The percentage of fat was calculated using the 4-Site Skin fold Equation (triceps skin fold, abdomen skin fold, hip skin fold and thigh skin fold) values according to these formulas (Jackson & Pollock, 1985):

Boys: (0.29 x sum of skin folds)-(0.0005 x [sum of skin folds]2)+(0.15 x age)-5.76

Girls: (0.29 x sum of skin folds)-(0.0004 x [sum of skin folds]2)+(0.02 x age)+1.40

All analyses were performed using SPSS, PC program, version 20.0 (SPSS Inc., Chicago, IL, USA).

The averages and percentiles were calculated using descriptive statistics.

ANOVA examinations were made to compare the age groups, while sexes comparisons were performed using an independent t-test.

RESULTS

The participating students were classified into five groups according to their age: 19.00-19.99; 20.00-20.99; 21.00-21.99; 22.00-22.99; 23.00-23.99 years old.

After calculating the BMI values it can be establish that 67.1% of the students have normal (healthy) body weight, 5.5% of them are undernourished, 20.5% of them are slightly overweight, 6.1% of them are overweight and one student (0.68%) is categorized as 'obese'. The BMI value of the obese student is 49.54 kg/[m.sup.2], which is the highest calculated value. The lowest calculated value is 16.56 kg/[m.sup.2], which falls under the 'undernourished' category.

The BMI average of the participating students is 23.21 kg/[m.sup.2] (with a standard deviation of 5.13), this value indicates a normal (healthy) nutritional status.

A total of 75% of the male students have normal body weight, whereas 25% of them are overweight. The average of the BMI values is: 23.35 [+ or -] 3.48. The studied group of male students did not include any undernourished, or obese young men.

First, the results and measurements obtained for the participating young men will be described. Based on the results classified according to the male students' ages, it can be established that 66.66% of 19-year-old male students have normal body weight, while 33.33% of them are overweight (Table I). 88.88% of the 20-year-old young men have normal body weight, with 11% of them overweight. In the case of 21 and 23-year-old men, the ratio is 60% to 40% for those with normal body weight and those overweight. In the case of 22-year-olds this ratio is 80-20%.

No significant differences can be observed in the case of height, weight, or the BMI data based on the analysis of the four age groups. In the case of height, the maximum value can be observed in the group of 22-year-old male students (180.10+5.22). Among the male students aged 20 and 22 there are significant differences (t(12,11)=2.67; p=0.02). In the case of body weight, the 23-year-old students have the highest value (82.00+12.72). However there is a significant difference between the students aged 20 and 23 (t(12,11)=2.48; p=0.03). In the case of the BMI, the highest value was measured in the male group of those aged 23 (26.01 [+ or -] 5.09). Among the age groups, no significant difference can be observed in the case of BMI data.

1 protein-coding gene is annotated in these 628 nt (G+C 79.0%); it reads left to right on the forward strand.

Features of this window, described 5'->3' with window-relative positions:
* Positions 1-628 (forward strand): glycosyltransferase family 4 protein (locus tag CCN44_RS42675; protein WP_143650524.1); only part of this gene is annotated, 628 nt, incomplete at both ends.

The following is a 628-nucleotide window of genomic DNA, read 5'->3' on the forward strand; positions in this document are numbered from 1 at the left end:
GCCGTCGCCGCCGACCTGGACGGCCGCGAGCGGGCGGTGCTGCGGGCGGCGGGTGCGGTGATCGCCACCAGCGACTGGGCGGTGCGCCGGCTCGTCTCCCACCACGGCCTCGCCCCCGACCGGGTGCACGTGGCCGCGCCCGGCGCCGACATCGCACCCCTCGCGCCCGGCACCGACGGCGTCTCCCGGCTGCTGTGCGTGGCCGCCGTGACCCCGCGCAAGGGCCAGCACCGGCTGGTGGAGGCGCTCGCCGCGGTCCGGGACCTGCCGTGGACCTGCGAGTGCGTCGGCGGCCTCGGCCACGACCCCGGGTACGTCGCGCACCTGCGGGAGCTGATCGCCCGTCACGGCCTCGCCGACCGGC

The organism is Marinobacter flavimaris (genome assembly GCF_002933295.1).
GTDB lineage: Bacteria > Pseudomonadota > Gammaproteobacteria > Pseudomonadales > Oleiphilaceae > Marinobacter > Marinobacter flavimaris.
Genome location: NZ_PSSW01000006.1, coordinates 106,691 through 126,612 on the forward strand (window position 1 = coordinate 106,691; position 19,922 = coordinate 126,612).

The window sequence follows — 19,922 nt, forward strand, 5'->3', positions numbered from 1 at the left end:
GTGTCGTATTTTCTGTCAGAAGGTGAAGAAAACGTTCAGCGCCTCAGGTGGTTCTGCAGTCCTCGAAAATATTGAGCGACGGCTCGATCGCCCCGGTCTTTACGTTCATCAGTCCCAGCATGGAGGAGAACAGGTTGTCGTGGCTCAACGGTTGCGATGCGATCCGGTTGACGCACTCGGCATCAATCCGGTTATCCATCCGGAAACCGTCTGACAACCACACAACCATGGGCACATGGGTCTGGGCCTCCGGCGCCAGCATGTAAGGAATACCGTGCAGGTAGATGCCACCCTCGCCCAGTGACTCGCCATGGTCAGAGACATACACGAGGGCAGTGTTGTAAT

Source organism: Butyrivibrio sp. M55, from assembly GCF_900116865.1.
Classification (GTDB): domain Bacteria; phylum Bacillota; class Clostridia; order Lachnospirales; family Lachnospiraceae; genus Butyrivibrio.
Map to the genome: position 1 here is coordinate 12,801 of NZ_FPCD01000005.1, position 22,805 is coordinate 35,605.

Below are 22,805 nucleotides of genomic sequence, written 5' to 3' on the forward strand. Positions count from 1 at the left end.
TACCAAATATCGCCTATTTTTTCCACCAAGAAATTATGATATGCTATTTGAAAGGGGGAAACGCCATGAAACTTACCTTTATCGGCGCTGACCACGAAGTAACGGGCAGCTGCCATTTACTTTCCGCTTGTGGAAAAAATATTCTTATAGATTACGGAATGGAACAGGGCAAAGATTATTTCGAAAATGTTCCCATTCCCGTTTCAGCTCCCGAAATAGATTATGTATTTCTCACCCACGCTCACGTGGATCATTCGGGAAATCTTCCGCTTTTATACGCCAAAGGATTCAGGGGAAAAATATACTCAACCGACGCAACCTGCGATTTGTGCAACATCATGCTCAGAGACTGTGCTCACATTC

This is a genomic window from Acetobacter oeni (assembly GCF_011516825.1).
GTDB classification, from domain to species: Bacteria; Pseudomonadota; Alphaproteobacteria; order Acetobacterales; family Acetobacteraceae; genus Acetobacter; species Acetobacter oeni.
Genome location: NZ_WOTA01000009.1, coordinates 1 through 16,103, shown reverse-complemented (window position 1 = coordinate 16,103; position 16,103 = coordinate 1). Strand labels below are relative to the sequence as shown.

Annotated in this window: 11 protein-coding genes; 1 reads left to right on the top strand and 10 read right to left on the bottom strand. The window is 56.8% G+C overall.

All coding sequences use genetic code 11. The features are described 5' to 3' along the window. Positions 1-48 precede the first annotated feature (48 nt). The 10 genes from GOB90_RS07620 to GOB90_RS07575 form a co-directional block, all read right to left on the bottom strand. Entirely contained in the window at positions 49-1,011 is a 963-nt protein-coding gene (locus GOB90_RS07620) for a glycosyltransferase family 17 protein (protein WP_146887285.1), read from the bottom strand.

Here follows an overview of data for the female participants of the study. A small percentage, 6.55% of the young women are undernourished, 65.57% of them have normal (healthy) body weight, 19.67% of them are slightly overweight, 7.34% of them are overweight, while 0.81% of the participants belong to the 'obese' category. The average of their BMI values is 23.49 (given a standard deviation of 4.58).

The results of the analysis according to age groups show that 4.34% of the 19-year-old young women are undernourished, 56.52% of them have normal body weight, 37.81% of them are overweight, whereas 4.34% of them are obese. Within the group of 20-year-old female students, none of them are obese (Table II), a total of- 10.00% are undernourished, the majority, i.e., 75.00% of the female students have normal body weight, 10% of them are overweight, while 5.00% are classified as 'obese'. The weight distribution of the female students aged 21 is the following 3.57% of the young women are undernourished, 67.86% of the female students have normal body weight, 14.28% of them are overweight and 14.28% of them are considered obese. Among the 22-year-olds, are undernourished, 72.22% of them have normal body weight, 16.67% of them are overweight, whereas 5.55% of them are in the category 'obese'. The oldest female students, the 23-year-olds show the following distribution: 7.14% are undernourished, 64.28% of them have normal body weight, 14.28% of them are overweight, with another 14.28% are obese.

No significant differences can be observed in the case of the young females in the case of height, weight, or the BMI for the four age groups. The highest weight average was found among the 19-year-old females (67.10 [+ or -] 16.64), since the largest number of overweight and obese students attend that study year. Consequently, the average BMI value is also the highest for this age group (25.05 [+ or -] 6.30). In the case of height the highest average value was measured in the group of the 21-year-old women (163.91 [+ or -] 7.75).

Having compared the data of the male and female students by age groups, it can be stated that, in the case of weight and height, the detected differences are significant (p<0.05). Taking into consideration the obtained data overall, the authors found that both sexes present an identical situation.

For the male student participants, it can be determined that no significant differences are detected among the measured values of the triceps-, the abdomen-, the scapula, the hip-, the iliac spine- and thigh skin folds according to the age groups. The fat percentage calculated based on skin folds does not present any significant difference for the five age groups, except for the 23-year-olds, the other four categories can be classified as 'thin'. The highest fat percentage (12.50 [+ or -] 3.70) was measured for the students of the 23-year-old category. This value places them into the 'acceptable' category. The lowest fat percentage value was measured for the 20-year-old group (7.23 [+ or -] 2.07).